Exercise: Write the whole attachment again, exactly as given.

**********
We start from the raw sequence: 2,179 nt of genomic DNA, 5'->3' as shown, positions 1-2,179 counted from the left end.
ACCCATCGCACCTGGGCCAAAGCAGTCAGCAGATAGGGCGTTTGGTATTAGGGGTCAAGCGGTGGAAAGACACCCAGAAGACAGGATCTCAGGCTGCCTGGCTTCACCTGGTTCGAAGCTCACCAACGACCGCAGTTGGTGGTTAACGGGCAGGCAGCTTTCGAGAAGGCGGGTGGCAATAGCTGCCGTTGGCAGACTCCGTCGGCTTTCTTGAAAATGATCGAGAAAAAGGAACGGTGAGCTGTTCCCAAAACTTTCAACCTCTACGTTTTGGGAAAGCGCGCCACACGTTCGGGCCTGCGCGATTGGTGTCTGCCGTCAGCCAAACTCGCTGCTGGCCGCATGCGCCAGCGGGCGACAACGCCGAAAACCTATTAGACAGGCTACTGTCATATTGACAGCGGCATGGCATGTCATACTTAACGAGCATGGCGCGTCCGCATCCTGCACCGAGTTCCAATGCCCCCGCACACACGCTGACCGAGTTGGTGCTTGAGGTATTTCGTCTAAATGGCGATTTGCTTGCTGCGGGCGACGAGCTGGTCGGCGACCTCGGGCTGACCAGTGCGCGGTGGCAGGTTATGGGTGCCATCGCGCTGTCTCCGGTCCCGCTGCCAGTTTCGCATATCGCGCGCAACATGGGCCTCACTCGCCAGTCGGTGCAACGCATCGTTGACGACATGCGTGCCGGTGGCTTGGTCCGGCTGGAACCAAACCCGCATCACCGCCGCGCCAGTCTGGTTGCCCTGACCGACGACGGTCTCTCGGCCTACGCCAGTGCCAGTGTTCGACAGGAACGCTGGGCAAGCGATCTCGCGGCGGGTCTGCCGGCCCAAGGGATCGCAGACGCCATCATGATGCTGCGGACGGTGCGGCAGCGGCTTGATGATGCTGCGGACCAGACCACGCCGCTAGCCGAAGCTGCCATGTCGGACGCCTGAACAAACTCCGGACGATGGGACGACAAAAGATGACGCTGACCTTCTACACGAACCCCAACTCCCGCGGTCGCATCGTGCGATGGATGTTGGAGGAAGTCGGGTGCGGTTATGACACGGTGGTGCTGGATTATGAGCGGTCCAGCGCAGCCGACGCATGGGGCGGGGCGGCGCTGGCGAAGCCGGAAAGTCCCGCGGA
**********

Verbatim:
We start from the raw sequence: 2,179 nt of genomic DNA, 5'->3' as shown, positions 1-2,179 counted from the left end.
ACCCATCGCACCTGGGCCAAAGCAGTCAGCAGATAGGGCGTTTGGTATTAGGGGTCAAGCGGTGGAAAGACACCCAGAAGACAGGATCTCAGGCTGCCTGGCTTCACCTGGTTCGAAGCTCACCAACGACCGCAGTTGGTGGTTAACGGGCAGGCAGCTTTCGAGAAGGCGGGTGGCAATAGCTGCCGTTGGCAGACTCCGTCGGCTTTCTTGAAAATGATCGAGAAAAAGGAACGGTGAGCTGTTCCCAAAACTTTCAACCTCTACGTTTTGGGAAAGCGCGCCACACGTTCGGGCCTGCGCGATTGGTGTCTGCCGTCAGCCAAACTCGCTGCTGGCCGCATGCGCCAGCGGGCGACAACGCCGAAAACCTATTAGACAGGCTACTGTCATATTGACAGCGGCATGGCATGTCATACTTAACGAGCATGGCGCGTCCGCATCCTGCACCGAGTTCCAATGCCCCCGCACACACGCTGACCGAGTTGGTGCTTGAGGTATTTCGTCTAAATGGCGATTTGCTTGCTGCGGGCGACGAGCTGGTCGGCGACCTCGGGCTGACCAGTGCGCGGTGGCAGGTTATGGGTGCCATCGCGCTGTCTCCGGTCCCGCTGCCAGTTTCGCATATCGCGCGCAACATGGGCCTCACTCGCCAGTCGGTGCAACGCATCGTTGACGACATGCGTGCCGGTGGCTTGGTCCGGCTGGAACCAAACCCGCATCACCGCCGCGCCAGTCTGGTTGCCCTGACCGACGACGGTCTCTCGGCCTACGCCAGTGCCAGTGTTCGACAGGAACGCTGGGCAAGCGATCTCGCGGCGGGTCTGCCGGCCCAAGGGATCGCAGACGCCATCATGATGCTGCGGACGGTGCGGCAGCGGCTTGATGATGCTGCGGACCAGACCACGCCGCTAGCCGAAGCTGCCATGTCGGACGCCTGAACAAACTCCGGACGATGGGACGACAAAAGATGACGCTGACCTTCTACACGAACCCCAACTCCCGCGGTCGCATCGTGCGATGGATGTTGGAGGAAGTCGGGTGCGGTTATGACACGGTGGTGCTGGATTATGAGCGGTCCAGCGCAGCCGACGCATGGGGCGGGGCGGCGCTGGCGAAGCCGGAAAGTCCCGCGGA